HBO Studies the Faces and Future of Alzheimer’s Disease

May 10, 2009
by Lindsey Chapman
Through its new program “The Alzheimer’s Project,” HBO is placing fresh attention on Alzheimer’s disease and the long, often trying, work caregivers perform to support their loved ones suffering from the condition.

The Alzheimer’s Project

“Today, Alzheimer’s is the second most-feared illness in America, following cancer, and may affect as many as five million Americans.”

HBO’s program focuses on the impact of this disease on Americans today, and on the future of the condition. As the baby boomers age, it’s possible that Alzheimer’s disease could affect more than 11 million people by 2040 and bring heavy economic consequences as well.

“The Alzheimer’s Project” acknowledges that although there is presently no known cure for Alzheimer’s disease, “there is now genuine reason to be optimistic about the future.”

For Jackie Harrell, who had a role in HBO’s production with her husband, the movie represented a chance to help others. “It was for other people that have to go through what I have gone through. I was lost when it happened to me. If I can help someone else along the way it would make me feel good,” Harrell told Racine, Wis. paper The Journal Times.
Harrell’s husband, an Alzheimer’s patient, died before the program’s air date.

Of Alzheimer’s disease, Harrell said, “You learn that it is a part of life. It is a process. I had to learn that I had to be strong to get through it. It was not an easy thing to do, but it was harder not to be there to see that he was getting good care.”

Alzheimer’s Treatment and Prevention

There is currently no known way to prevent Alzheimer’s disease, but researchers have some ideas as to how people can reduce their risk.

Getting enough physical activity and mental exercise can be helpful factors in prevention, as can eating fruits and vegetables and foods like fish. WebMD notes that researchers are continuing to search for a successful Alzheimer’s vaccination.

Meanwhile, a recent study by the University of California at Davis has shown that memory, music and emotions all activate the same region of the brain, which may have implications for Alzheimer’s patients. Even though these individuals have problems with their memory, they still respond to music.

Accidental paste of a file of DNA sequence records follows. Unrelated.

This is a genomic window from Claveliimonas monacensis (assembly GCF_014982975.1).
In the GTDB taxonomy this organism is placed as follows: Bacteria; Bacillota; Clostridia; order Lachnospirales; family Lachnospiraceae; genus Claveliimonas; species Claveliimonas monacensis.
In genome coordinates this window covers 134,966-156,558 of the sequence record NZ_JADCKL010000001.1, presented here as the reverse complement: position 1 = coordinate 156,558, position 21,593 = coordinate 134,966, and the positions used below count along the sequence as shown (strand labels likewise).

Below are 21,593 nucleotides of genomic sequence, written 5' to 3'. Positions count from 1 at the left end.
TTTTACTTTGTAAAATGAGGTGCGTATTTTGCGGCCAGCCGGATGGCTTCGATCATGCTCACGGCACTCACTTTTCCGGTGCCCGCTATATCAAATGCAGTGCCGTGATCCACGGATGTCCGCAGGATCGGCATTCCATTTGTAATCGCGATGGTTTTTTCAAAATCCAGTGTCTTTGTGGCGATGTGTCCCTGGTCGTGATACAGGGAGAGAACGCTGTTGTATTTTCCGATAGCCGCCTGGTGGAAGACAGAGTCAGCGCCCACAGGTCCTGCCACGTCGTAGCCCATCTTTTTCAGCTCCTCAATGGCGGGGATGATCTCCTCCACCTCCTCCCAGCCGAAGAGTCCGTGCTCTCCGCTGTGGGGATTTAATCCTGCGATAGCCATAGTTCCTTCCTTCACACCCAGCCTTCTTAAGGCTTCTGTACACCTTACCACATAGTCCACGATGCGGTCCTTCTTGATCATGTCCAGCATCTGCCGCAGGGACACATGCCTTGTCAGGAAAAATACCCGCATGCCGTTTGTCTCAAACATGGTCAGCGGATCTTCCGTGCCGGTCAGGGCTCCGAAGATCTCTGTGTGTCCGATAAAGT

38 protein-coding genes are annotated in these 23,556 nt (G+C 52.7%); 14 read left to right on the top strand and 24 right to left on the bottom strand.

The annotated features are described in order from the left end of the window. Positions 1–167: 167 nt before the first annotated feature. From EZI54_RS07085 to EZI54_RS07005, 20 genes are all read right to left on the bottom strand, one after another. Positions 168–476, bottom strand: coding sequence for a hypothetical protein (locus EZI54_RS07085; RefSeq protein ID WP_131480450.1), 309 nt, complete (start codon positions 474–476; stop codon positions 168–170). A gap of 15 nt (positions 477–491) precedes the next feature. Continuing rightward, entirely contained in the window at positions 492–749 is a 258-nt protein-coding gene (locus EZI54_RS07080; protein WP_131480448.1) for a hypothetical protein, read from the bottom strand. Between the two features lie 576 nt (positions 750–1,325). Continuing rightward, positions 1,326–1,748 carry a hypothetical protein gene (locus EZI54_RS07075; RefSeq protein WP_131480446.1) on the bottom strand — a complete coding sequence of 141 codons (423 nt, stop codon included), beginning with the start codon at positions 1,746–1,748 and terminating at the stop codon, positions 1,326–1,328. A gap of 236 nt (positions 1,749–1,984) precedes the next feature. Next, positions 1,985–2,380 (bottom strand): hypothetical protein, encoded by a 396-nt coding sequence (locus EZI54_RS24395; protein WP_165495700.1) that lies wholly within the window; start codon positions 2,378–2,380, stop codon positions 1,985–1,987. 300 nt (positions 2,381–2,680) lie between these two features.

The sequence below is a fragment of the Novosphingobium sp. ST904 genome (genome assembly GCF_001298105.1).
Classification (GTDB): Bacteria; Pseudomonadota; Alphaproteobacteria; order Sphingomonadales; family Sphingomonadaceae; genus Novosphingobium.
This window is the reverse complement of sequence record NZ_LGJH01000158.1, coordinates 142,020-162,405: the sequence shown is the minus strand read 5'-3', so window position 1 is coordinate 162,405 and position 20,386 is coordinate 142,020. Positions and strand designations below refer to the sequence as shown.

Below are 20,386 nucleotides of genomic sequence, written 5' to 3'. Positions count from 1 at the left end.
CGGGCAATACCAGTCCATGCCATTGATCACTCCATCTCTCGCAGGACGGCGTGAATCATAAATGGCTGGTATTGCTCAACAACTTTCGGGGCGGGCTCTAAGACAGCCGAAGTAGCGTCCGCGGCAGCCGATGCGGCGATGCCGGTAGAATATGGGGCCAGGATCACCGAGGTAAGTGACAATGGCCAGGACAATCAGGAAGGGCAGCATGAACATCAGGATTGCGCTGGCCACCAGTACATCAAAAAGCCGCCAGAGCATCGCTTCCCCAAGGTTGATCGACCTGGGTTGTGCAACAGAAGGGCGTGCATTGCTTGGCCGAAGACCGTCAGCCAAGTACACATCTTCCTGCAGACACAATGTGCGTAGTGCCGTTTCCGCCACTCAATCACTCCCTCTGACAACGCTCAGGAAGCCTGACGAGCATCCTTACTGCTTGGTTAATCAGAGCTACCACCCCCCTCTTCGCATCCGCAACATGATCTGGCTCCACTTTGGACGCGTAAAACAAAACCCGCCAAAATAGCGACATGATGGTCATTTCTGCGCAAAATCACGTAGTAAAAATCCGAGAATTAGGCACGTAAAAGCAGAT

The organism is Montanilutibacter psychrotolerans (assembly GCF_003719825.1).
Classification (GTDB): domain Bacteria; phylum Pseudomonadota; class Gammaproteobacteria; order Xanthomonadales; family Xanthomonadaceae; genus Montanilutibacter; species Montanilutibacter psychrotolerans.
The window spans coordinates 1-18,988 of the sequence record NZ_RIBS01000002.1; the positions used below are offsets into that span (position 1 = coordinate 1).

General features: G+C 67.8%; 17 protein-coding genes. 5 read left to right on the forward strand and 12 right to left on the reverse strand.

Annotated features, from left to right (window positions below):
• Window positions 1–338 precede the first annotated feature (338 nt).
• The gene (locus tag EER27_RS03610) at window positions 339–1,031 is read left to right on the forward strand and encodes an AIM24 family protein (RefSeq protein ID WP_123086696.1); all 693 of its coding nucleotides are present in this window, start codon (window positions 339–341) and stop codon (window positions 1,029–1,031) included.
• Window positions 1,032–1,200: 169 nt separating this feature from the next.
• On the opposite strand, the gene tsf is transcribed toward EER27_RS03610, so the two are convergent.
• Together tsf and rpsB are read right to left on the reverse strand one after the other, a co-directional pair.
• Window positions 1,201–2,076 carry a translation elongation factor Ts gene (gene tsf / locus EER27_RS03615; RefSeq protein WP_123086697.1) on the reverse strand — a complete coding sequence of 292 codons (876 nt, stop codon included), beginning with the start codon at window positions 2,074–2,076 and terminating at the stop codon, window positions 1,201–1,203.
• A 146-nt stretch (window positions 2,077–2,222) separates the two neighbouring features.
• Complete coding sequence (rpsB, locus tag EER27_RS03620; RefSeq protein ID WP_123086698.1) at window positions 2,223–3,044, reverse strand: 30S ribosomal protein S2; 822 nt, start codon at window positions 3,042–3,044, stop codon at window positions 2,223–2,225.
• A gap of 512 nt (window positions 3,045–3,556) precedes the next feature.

After mapping the brain activity of a group of individuals while they listened to music, Petr Janata, associate professor of psychology at UC Davis, noted activity in the medial prefrontal cortex, an area just behind the forehead.

Janata found that as Alzheimer’s progresses, this area remains in tact longer, while most other areas of the brain have deteriorated. When a song elicits a memory, Janata explained, “[The] music serves as a soundtrack for a mental movie that starts playing in our head.”

For Caregivers

Alzheimer’s disease can be incredibly stressful for the patient, yet caregivers aren’t exempt from much of that anxiety. Support groups can be beneficial for those who either need to vent about their situation or who just want to be part of a group of people experiencing similar circumstances.

To find a support group, seek help from a health care provider, search the phonebook or talk to a spiritual leader. The Internet can also lead you to numerous online communities, chat rooms and message boards.

The Future

Dr. Paul Aisen, a featured researcher in “The Alzheimer’s Project,” says the future of Alzheimer’s treatment appears promising. “I think the likelihood is that in the foreseeable future, we will make very major progress in controlling the disease. The science has advanced to the point where we have highly promising targets for drug development, excellent candidate drugs in clinical trials. One or more of these current programs will be successful.”

Most Recent Features